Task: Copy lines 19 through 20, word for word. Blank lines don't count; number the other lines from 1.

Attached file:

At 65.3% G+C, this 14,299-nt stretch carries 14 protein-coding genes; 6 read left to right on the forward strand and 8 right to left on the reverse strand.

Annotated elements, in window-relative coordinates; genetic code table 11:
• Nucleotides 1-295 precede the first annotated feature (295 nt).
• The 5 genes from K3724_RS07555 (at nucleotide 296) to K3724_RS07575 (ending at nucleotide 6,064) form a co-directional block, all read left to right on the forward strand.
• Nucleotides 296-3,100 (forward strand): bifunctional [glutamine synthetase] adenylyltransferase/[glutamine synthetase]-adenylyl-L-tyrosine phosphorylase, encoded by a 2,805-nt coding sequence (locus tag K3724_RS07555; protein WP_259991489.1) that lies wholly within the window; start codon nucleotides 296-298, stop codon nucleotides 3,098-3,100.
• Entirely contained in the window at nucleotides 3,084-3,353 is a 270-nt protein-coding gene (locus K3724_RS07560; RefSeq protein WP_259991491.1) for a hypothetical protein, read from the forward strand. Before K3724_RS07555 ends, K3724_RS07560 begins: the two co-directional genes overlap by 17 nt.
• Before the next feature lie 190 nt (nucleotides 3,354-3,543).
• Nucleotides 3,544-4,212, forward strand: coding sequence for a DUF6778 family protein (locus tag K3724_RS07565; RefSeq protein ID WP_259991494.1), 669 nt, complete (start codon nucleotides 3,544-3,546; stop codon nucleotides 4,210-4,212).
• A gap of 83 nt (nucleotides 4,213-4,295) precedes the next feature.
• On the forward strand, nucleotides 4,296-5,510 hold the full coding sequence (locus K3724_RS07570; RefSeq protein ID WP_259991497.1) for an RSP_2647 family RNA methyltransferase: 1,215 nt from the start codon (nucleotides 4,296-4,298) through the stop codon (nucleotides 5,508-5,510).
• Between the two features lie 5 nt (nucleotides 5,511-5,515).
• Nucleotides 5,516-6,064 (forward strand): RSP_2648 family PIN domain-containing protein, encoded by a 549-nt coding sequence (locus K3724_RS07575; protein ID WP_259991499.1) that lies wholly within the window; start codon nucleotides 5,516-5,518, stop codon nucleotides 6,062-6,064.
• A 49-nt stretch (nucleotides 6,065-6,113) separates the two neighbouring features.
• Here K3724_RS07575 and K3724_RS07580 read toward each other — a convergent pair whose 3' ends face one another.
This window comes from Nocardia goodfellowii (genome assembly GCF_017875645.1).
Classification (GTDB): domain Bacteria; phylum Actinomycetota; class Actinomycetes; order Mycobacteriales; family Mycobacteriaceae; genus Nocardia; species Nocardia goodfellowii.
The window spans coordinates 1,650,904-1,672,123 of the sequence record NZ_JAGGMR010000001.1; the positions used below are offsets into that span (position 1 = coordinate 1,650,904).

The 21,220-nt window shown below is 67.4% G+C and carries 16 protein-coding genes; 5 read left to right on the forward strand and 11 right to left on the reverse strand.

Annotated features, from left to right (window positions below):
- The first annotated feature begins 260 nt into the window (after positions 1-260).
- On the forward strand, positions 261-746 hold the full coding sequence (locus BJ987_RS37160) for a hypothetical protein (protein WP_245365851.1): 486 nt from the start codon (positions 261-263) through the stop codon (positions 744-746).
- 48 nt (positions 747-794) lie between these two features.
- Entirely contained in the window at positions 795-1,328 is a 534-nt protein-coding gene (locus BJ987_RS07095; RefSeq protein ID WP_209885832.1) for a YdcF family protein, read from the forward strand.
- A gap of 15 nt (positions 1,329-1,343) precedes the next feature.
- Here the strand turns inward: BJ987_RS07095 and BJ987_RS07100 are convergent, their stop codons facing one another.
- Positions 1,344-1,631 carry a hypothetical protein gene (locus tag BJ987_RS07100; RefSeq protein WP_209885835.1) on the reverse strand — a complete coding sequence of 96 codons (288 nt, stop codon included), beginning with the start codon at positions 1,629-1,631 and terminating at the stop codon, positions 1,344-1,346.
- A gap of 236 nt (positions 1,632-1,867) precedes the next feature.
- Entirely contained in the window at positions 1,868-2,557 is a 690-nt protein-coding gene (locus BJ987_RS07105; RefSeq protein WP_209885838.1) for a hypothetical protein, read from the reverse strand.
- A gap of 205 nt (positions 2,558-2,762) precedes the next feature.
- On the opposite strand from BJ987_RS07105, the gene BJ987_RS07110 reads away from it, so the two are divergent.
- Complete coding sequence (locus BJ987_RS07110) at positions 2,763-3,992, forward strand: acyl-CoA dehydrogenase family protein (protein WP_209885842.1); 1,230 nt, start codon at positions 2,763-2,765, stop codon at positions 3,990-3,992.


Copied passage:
Annotated features, from left to right (window positions below):
- The first annotated feature begins 260 nt into the window (after positions 1-260).